Despite Prevalence of Unnecessary Health Care, Few Question Doctors
For a variety of economic, legal and cultural reasons, Americans frequently receive care that will provide them little to no benefit. According to estimates, the U.S. health care system wastes between $250-$325 billion annually on unnecessary care; $6.8 billion of that is spent on 12 common unnecessary tests and treatments.
We’re seeing some efforts in the health care system to reign in unnecessary spending. In April, a multi-specialty panel of physicians released a set of recommendations against 45 tests and procedures in a report described as "an unusually frank acknowledgment by physicians that many profitable tests and procedures are performed unnecessarily and may harm patients."
Such recommendations are promising, but their adoption may be another matter altogether. Doctors report pressures from patient expectations, potential malpractice risk, revenue concerns and time limitations (it takes longer to explain why a test is unnecessary than to order it) that discourage them from taking action. Thus, any significant reduction in unnecessary care will not likely come from new practice recommendations, but from patient demands for appropriate care.
To explore how consumers feel about this issue, the Altarum Center for Consumer Choice in Health Care Team asked a question in our semi-annual national survey of consumers (see the report here). We asked whether respondents agreed with this statement:
My doctor would never recommend a test or procedure if it wasn’t necessary.
To our surprise, only 6 percent disagreed with this statement; 76 percent agreed and 18 percent were neutral. Apparently, the general perception is that if someone is getting unnecessary care, it does not come from the doctor.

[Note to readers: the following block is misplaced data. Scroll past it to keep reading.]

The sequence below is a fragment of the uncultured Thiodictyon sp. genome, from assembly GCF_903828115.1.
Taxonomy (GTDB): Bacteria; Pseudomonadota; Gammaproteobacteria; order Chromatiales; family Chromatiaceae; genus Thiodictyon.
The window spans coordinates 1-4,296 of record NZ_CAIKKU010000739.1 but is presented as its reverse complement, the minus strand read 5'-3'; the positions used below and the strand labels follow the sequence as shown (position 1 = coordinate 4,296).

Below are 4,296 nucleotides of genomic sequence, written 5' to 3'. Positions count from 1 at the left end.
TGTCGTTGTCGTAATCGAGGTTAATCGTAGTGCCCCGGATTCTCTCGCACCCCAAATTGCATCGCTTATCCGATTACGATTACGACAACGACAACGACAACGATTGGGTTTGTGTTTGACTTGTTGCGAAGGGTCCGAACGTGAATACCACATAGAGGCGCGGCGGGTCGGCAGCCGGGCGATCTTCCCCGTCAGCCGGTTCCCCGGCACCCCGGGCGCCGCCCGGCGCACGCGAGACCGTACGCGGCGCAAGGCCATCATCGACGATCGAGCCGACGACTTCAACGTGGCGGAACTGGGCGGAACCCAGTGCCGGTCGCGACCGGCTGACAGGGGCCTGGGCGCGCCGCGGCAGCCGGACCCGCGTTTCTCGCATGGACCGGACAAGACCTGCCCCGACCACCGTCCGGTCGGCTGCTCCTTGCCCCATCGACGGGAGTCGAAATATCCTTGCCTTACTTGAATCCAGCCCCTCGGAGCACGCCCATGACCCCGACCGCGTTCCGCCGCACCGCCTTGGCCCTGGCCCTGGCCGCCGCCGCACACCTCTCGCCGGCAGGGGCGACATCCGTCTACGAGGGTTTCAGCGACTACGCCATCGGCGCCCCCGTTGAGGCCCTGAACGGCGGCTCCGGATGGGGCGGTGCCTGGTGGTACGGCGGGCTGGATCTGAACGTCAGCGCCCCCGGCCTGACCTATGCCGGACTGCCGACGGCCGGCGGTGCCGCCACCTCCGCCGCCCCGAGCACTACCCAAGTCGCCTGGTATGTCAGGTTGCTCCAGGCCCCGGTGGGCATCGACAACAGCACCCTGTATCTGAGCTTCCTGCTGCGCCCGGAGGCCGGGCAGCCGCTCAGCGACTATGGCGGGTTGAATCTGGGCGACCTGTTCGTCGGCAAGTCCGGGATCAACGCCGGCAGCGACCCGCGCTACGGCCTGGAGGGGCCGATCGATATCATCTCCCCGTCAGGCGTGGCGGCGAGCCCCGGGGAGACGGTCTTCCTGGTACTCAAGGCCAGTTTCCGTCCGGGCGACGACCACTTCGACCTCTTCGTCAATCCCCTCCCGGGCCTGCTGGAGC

Given that unnecessary care should be a national priority for both financial and safety reasons, this over-estimate of the appropriateness of “my” care should cause concern. Some (if not most) of the pressure to avoid unnecessary and/or harmful services must come from the intended recipients of those services.
Consumers will have to routinely ask – Why do I need that? What will it do for me? What are the risks?– instead of simply trusting that our doctor is one of the few who never orders, prescribes, or performs services we might not need. Yet based on these findings, few perceive a need to question the necessity of the care they receive.
Helping consumers realize the role they can play to improve safety and reduce cost will require consistent messages. A good example is the recent blog series in the New York Times by Tara Parker Pope called “Too Much Medical Care?” chronicling stories of unnecessary piling-on of tests and medications in cases that often started with minor illness or injury. It may take many such messages – in which people recognize their own similar experiences – for more of us to understand that, yes, unnecessary care does happen. Even with our own doctors.